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Rock Star Madonna Criticized for Anti-semitic Lyrics in Song

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Pop star Madonna’s rendition of “Justify My Love,” whose sexually explicit video version angered fundamental Christian groups, is now in hot water with Jewish organizations over the incorporation in the lyrics of the song part of a New Testament verse that vilifies Jews.

The Simon Wiesenthal Center charged here last week that some of the lyrics in a compact disc, or CD, single of “Justify My Love” are anti-Semitic and “demonize members of the Jewish community.”

The CD contains five different mixes, or versions of the song, of which the last, labeled “The Beast Within Mix,” ends with the words, “I know your tribulation and poverty, and the slander of those who say that they are Jews, but they are not, they are a synagogue of Satan.”

The lines are taken from an apocalyptic vision of Judgment Day as presented in the Book of Revelation (2.9) to the Apostle John.

The excerpt was characterized by Rabbi Abraham Cooper, associate dean of the Wiesenthal Center, as “one of the most notorious anti-Semitic quotes in the New Testament.”

Madonna initially reacted heatedly to the criticism, saying, “People can say I am an exhibitionist, but no one can ever accuse me of being a racist. I am not even going to try to defend myself against such ridiculous accusations.”

However Warner Brothers Records, Madonna’s label, released a statement from the singer through spokeswoman Liz Rosenberg.

“I certainly didn’t have any anti-Semitic intent when I included a passage from the Bible on my record. My message, if any, is pro-tolerance and anti-hate. The song is, after all, about love,” the star said.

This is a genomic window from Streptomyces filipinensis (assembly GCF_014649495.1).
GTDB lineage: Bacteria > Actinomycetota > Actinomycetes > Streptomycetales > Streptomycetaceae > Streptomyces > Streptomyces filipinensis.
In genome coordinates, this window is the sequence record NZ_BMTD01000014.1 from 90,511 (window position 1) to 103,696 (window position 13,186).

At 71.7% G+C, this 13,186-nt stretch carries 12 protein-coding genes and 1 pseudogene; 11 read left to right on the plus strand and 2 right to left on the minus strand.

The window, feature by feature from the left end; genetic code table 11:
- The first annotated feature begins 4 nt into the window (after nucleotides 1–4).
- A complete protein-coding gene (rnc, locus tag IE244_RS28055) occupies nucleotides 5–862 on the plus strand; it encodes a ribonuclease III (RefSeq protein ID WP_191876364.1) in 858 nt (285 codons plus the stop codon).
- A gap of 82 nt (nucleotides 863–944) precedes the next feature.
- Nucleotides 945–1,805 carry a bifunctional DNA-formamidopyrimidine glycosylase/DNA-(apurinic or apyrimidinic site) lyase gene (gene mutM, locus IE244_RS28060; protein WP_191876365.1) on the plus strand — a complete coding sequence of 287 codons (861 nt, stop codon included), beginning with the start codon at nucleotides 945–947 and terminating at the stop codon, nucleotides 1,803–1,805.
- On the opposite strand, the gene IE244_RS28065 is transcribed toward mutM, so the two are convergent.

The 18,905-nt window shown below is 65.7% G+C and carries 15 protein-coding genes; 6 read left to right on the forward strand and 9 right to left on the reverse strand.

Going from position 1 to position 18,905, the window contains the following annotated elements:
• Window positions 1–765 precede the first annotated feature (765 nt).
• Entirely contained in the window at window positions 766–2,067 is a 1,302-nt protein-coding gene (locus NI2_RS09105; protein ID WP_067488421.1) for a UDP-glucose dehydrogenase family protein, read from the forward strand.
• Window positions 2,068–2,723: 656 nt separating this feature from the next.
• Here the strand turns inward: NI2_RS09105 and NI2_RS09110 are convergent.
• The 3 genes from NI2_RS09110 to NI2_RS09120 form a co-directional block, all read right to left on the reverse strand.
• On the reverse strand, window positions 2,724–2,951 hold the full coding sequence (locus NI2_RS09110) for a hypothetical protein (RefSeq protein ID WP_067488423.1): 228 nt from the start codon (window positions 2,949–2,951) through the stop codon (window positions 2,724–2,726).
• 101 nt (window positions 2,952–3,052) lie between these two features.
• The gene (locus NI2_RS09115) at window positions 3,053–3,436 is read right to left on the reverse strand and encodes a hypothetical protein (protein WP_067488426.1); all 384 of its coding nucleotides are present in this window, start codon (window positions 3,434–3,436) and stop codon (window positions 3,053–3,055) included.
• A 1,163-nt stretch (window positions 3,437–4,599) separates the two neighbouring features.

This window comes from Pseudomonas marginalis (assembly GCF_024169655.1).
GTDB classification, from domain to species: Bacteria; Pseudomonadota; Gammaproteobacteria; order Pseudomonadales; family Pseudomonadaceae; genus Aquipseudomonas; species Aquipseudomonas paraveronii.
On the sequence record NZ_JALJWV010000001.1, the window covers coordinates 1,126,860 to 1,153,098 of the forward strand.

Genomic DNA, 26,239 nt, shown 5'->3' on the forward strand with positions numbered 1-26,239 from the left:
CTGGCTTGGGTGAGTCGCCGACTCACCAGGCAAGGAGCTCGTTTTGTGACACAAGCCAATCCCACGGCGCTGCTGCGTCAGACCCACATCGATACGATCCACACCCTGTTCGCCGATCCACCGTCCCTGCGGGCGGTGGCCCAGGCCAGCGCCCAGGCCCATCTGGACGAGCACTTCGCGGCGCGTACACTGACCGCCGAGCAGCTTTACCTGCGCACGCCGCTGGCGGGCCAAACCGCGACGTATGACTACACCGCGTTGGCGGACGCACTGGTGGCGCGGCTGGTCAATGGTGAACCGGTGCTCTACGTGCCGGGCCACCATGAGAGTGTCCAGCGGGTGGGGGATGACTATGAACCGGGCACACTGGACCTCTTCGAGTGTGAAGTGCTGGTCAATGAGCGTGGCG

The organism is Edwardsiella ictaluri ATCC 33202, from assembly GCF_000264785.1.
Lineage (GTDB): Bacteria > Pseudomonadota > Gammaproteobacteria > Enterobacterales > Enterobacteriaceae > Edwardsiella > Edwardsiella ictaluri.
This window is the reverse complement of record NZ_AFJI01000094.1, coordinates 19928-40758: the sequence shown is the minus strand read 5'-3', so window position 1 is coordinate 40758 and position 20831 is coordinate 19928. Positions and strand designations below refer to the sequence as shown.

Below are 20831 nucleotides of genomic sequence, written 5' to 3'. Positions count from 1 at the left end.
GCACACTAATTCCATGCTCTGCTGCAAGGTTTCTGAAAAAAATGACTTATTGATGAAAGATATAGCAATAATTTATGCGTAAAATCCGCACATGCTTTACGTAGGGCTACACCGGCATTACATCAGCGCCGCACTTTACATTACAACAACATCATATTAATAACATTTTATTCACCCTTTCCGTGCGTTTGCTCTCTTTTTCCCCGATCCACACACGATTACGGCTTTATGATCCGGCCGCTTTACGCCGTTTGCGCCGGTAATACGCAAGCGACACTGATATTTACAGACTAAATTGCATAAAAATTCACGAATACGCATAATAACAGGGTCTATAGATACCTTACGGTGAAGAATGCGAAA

LINK TO ANTI-SEMITIC VANDALISM?

Cooper said he welcomed Madonna’s statement, although the lyrics continue to disturb him. “She was direct to the issue, she responded quickly, and we’re relieved that she did so,” he said.

However, the rabbi noted, “You don’t need to be a sociologist to know that racism is alive and well in America.

“We believe that First Amendment rights have to be balanced with responsibility. This is not the kind of thing that should warrant congressional hearings or reverends or rabbis starting boycotts. The music industry understands that this kind of offensive terminology is wrong and should be deleted.”

Abraham Foxman, national director of the Anti-Defamation League of B’nai B’rith, protested in a letter to Lenny Waronker, president of Warner Brothers Records.

“It may be more than a coincidence,” Foxman wrote, “that within days of the release of ‘Justify My Love,’ three synagogues and a high school in Ventura County, Calif., were vandalized with anti-Semitic graffiti referring to Revelations 2.9.”

Foxman said that while “there is no evidence to conclude that the perpetrators were influenced by Madonna’s song, it has to be considered a possibility.”

Sholom Comay, president of the American Jewish Committee, pointed out in a letter to the star that “even though the language you sang was taken from biblical sources, it was taken out of context.

“The larger real-world context is that Jews for centuries have been victims of prejudice and murder ‘justified’ by misapplied biblical passages.

“Today, the only people who use the ‘Jew as Satan’ image are those whose message is not about love but about bone-chilling hate.”

In a letter sent to Freddy DeMann, Madonna’s manager, Cooper deplored the fact that the lyric “now marketed by the No. 1 icon of American pop culture to her fans” contains material that has been revived lately by neo-Nazi and socalled Christian Identity groups.

Cooper asked DeMann to have the “offensive” lyrics deleted from the song.

Warner Bros. said that 250,000 of the CDs had already been shipped to dealers.

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